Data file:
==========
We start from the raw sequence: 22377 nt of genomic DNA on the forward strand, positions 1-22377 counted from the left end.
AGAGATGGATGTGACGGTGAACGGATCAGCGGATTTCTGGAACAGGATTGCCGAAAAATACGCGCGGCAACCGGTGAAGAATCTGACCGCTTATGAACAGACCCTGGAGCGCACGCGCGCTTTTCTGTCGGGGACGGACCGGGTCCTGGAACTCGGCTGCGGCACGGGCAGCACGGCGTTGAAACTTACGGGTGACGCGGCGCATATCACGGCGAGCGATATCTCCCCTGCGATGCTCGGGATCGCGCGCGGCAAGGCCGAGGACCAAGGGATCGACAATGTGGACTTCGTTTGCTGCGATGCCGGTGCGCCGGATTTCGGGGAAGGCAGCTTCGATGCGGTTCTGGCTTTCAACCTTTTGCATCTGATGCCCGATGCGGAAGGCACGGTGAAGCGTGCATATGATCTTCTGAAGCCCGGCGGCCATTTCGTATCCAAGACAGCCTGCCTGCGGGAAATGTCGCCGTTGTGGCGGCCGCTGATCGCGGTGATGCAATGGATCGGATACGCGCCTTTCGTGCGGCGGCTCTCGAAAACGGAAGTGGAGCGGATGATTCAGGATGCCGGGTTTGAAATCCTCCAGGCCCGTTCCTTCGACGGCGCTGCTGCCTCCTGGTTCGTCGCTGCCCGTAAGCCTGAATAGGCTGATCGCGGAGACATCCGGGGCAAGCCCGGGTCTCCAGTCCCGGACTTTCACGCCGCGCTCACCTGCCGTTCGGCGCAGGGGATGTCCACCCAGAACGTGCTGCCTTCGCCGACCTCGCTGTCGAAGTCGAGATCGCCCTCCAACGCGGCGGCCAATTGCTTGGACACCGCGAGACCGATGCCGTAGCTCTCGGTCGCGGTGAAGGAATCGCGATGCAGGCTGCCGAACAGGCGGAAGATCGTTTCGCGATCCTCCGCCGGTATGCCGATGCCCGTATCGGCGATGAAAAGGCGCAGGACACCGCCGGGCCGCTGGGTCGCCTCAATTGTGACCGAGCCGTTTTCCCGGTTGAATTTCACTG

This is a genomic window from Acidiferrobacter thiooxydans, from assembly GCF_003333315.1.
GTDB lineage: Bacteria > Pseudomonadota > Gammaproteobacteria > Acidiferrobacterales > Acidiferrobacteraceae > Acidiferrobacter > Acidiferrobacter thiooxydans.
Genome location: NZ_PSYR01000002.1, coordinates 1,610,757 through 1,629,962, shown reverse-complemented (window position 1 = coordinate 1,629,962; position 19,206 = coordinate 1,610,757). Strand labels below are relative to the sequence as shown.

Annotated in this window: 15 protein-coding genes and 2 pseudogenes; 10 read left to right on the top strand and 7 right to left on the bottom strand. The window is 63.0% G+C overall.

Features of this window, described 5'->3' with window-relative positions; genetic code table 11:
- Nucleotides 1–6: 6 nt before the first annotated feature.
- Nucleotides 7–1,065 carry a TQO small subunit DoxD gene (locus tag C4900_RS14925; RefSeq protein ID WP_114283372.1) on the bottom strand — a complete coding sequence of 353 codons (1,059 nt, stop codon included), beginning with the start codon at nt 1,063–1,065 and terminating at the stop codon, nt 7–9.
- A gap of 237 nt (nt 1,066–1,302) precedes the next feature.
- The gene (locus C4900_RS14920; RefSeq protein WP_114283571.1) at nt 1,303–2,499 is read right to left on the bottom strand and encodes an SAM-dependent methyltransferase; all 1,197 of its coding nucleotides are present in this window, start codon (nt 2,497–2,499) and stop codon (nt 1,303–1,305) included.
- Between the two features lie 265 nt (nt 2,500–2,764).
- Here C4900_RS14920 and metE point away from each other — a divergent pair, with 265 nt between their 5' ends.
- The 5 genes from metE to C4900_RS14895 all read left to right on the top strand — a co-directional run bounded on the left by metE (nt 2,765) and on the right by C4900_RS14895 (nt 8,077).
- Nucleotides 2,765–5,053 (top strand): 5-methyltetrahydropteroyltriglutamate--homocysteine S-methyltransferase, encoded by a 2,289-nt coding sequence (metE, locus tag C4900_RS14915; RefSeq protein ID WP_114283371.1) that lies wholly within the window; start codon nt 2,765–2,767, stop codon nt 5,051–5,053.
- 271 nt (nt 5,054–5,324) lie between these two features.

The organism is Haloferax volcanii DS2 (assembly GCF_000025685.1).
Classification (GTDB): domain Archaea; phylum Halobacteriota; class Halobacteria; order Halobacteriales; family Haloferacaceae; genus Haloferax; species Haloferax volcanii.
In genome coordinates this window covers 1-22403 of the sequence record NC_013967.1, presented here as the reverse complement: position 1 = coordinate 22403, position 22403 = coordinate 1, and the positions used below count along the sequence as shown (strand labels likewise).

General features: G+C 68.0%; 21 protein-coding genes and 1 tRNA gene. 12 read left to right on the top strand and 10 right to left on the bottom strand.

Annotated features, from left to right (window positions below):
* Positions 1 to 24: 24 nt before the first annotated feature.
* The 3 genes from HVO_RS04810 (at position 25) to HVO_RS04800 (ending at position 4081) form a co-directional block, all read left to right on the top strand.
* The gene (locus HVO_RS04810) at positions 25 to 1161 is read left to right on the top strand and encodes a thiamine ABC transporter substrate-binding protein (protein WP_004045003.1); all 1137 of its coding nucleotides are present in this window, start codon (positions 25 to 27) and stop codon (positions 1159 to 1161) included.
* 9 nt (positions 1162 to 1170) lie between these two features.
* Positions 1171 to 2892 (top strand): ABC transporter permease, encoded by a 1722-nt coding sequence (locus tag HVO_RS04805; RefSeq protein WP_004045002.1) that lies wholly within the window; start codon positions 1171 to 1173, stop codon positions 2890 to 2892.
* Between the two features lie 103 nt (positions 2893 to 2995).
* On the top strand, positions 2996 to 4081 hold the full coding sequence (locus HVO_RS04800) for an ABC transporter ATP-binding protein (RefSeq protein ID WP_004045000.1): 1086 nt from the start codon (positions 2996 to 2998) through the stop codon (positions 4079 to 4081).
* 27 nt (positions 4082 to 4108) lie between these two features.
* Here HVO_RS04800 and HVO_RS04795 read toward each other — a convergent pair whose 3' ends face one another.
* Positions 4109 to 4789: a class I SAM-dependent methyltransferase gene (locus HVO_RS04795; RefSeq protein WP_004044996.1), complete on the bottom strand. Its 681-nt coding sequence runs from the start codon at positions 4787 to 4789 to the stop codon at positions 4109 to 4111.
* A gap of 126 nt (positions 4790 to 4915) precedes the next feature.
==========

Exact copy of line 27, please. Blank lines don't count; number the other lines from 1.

* Between the two features lie 103 nt (positions 2893 to 2995).